Psychiatrists call for restricting cannabis to people 25 and older

HF 100 fails to take into account the effects of cannabis on younger people's brains, they said.


Psychiatrists are expressing their concerns over a proposed bill in the Minnesota House of Representatives that would legalize recreational marijuana for adults 21 and up.

Letters submitted to members of the House Human Services Policy Committee, two from licensed psychiatrists and one from a licensed alcohol and drug counselor, argued that HF 100 fails to take into account the effects of cannabis on younger people’s brains.

Drs. Israel Sokeye and Sara Polley, psychiatrists who specialize in helping children and adolescents, called for raising the age requirement for recreational marijuana to age 25.

“We know from research that using cannabis as a teen or young adult alters brain development, with impacts that can last a lifetime,” wrote Dr. Polley, who works for the prestigious Hazelden Betty Ford Foundation. “In addition, cannabis use under the age of 25 can derail development of the prefrontal cortex. This is the part of the brain that oversees regulation of emotions and impulses and that helps with decision-making, attention and concentration.”

She noted that young people who use cannabis “are at increased risk of developing schizophrenia,” as well as “lifelong depression and anxiety.”

Both psychiatrists also urged a consideration of strict potency limits.

“We can have rules about potency limits. We can limit or prohibit product advertising in our state. We can limit public consumption of cannabis, so our young people don’t grow up regularly seeing and smelling it. I believe a thoughtful collection of guardrails can make a difference in reducing the negative impact on public health that we should expect with any major expansion in access to cannabis,” Dr. Polley wrote.

On behalf of the Minnesota Society of Child and Adolescent Psychiatry (MSCAP), Dr. Sokeye noted that ingesting high levels of THC, the primary substance that gives cannabis smokers a “high,” changes the brain and even causes a “decrement in intelligence over time.”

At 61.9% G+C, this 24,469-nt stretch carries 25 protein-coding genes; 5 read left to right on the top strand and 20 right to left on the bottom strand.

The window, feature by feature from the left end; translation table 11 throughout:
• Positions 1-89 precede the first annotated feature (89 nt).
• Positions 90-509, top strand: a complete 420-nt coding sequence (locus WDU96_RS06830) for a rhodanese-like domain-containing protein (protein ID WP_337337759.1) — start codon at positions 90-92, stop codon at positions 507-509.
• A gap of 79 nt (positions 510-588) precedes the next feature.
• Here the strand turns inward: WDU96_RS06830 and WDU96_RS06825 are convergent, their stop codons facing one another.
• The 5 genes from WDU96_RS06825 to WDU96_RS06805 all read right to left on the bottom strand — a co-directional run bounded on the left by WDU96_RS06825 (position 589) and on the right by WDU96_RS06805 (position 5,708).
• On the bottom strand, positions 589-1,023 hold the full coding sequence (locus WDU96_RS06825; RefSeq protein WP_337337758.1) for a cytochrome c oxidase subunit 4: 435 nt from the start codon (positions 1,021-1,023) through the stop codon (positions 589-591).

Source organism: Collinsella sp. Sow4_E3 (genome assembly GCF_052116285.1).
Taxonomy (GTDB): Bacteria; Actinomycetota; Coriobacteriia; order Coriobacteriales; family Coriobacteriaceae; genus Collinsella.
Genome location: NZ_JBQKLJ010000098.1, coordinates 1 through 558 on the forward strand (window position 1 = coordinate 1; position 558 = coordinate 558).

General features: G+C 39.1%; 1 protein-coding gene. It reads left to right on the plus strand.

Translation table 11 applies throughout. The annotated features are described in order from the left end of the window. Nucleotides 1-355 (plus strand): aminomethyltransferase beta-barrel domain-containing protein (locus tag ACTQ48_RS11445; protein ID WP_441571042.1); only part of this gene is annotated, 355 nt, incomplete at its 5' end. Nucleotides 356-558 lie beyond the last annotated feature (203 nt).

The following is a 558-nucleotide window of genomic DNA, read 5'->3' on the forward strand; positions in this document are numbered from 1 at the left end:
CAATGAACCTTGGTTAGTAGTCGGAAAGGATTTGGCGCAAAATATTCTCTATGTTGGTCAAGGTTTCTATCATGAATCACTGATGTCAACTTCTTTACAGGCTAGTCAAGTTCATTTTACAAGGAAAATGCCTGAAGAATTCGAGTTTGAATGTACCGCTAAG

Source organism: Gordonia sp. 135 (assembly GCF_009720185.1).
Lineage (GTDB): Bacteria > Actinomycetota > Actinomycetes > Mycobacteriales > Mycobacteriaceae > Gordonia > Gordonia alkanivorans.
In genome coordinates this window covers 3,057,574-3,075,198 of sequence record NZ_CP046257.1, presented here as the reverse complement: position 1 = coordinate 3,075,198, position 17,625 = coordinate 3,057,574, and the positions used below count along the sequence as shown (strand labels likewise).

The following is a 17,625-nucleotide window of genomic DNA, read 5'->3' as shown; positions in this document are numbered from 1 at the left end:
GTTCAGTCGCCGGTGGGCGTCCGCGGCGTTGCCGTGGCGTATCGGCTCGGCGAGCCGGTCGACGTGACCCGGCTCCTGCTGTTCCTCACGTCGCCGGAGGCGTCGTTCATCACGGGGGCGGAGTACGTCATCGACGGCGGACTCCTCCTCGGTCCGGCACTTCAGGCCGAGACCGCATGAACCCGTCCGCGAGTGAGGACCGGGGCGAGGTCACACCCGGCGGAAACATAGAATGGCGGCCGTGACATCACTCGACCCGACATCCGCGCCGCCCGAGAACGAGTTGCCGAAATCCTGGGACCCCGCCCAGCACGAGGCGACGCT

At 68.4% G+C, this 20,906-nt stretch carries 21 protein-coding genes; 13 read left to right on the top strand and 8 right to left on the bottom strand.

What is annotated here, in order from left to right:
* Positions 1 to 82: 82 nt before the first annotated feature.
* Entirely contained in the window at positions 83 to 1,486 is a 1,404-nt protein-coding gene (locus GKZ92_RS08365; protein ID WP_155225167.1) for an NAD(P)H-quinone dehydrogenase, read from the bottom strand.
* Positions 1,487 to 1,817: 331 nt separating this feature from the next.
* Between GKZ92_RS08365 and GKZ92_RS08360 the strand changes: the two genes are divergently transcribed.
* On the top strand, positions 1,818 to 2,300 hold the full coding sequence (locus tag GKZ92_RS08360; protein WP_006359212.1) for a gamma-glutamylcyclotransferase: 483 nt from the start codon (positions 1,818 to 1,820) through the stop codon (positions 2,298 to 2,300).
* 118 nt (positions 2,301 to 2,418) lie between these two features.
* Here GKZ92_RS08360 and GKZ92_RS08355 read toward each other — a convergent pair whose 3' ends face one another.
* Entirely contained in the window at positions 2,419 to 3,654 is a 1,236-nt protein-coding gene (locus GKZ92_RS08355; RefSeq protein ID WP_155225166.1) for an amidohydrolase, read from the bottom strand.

“For this reason, MSCAP appeals to the legislature to cap the potency at 15% for the plant and flower,” he wrote.

Randy Anderson, an alcohol and drug counselor in long-term recovery himself, pointed out in his Monday letter to the committee that “selective breeding” of cannabis plants “has resulted in an average marijuana potency of 20 percent THC, [while] some strains exceed 30 percent.”

Last July Minnesota legalized edibles containing a maximum of 5 milligrams of hemp-derived THC. Medical marijuana has been legal since 2015 to help treat certain serious conditions.

Democratic lawmakers have previously stated that the legalization of recreational marijuana would be a top priority on their legislative agenda. Gov. Tim Walz tweeted at the beginning of the new session this January that he was “ready” to sign a bill to that end.

According to the Minnesota Department of Health, hospital-treated marijuana poisoning has notably risen since 2016, especially among teenagers and children. Such incidents for children 12 and under were “relatively low” from 2016 to 2020, but then suddenly tripled from 2020 to 2021, overlapping with the implementation of harsh COVID restrictions.

Calls to poison control about cannabis poisoning for children 12 and under also jumped by 198% — 63 calls to 188 — from 2021 to 2022. In 2016 there were zero such calls recorded.


Evan Stambaugh

Evan Stambaugh is a freelance writer who had previously been a sports blogger. He has a BA in theology and an MA in philosophy.